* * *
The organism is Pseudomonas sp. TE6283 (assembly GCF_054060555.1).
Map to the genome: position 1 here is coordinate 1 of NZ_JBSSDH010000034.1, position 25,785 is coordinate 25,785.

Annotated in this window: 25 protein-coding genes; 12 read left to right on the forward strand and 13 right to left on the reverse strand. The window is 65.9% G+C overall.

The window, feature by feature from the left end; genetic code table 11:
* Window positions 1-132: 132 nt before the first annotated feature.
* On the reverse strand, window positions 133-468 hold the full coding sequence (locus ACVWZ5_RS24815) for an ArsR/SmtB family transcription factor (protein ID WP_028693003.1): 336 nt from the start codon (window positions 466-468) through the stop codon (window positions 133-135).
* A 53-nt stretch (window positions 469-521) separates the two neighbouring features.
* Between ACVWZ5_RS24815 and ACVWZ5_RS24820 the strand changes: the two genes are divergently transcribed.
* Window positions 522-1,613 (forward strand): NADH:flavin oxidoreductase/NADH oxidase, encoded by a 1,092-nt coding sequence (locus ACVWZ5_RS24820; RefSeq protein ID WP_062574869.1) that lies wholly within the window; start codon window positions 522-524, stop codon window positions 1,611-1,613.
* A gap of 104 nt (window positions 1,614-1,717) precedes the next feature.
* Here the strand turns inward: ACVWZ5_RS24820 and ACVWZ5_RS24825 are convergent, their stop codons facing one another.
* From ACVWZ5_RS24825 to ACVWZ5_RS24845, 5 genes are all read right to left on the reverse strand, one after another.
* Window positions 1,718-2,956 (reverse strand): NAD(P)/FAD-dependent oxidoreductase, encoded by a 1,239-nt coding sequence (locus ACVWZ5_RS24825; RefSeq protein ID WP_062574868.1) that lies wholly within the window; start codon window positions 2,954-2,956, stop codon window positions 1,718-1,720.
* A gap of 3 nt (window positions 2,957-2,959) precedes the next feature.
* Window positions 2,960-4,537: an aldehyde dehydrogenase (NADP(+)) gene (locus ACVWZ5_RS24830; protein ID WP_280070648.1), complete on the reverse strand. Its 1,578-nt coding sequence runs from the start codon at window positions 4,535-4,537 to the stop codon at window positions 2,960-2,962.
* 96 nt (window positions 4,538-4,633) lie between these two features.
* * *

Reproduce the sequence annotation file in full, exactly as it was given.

The organism is Pseudomonas sp. TE6283 (assembly GCF_054060555.1).
Map to the genome: position 1 here is coordinate 1 of NZ_JBSSDH010000034.1, position 25,785 is coordinate 25,785.

Annotated in this window: 25 protein-coding genes; 12 read left to right on the forward strand and 13 right to left on the reverse strand. The window is 65.9% G+C overall.

The window, feature by feature from the left end; genetic code table 11:
* Window positions 1-132: 132 nt before the first annotated feature.
* On the reverse strand, window positions 133-468 hold the full coding sequence (locus ACVWZ5_RS24815) for an ArsR/SmtB family transcription factor (protein ID WP_028693003.1): 336 nt from the start codon (window positions 466-468) through the stop codon (window positions 133-135).
* A 53-nt stretch (window positions 469-521) separates the two neighbouring features.
* Between ACVWZ5_RS24815 and ACVWZ5_RS24820 the strand changes: the two genes are divergently transcribed.
* Window positions 522-1,613 (forward strand): NADH:flavin oxidoreductase/NADH oxidase, encoded by a 1,092-nt coding sequence (locus ACVWZ5_RS24820; RefSeq protein ID WP_062574869.1) that lies wholly within the window; start codon window positions 522-524, stop codon window positions 1,611-1,613.
* A gap of 104 nt (window positions 1,614-1,717) precedes the next feature.
* Here the strand turns inward: ACVWZ5_RS24820 and ACVWZ5_RS24825 are convergent, their stop codons facing one another.
* From ACVWZ5_RS24825 to ACVWZ5_RS24845, 5 genes are all read right to left on the reverse strand, one after another.
* Window positions 1,718-2,956 (reverse strand): NAD(P)/FAD-dependent oxidoreductase, encoded by a 1,239-nt coding sequence (locus ACVWZ5_RS24825; RefSeq protein ID WP_062574868.1) that lies wholly within the window; start codon window positions 2,954-2,956, stop codon window positions 1,718-1,720.
* A gap of 3 nt (window positions 2,957-2,959) precedes the next feature.
* Window positions 2,960-4,537: an aldehyde dehydrogenase (NADP(+)) gene (locus ACVWZ5_RS24830; protein ID WP_280070648.1), complete on the reverse strand. Its 1,578-nt coding sequence runs from the start codon at window positions 4,535-4,537 to the stop codon at window positions 2,960-2,962.
* 96 nt (window positions 4,538-4,633) lie between these two features.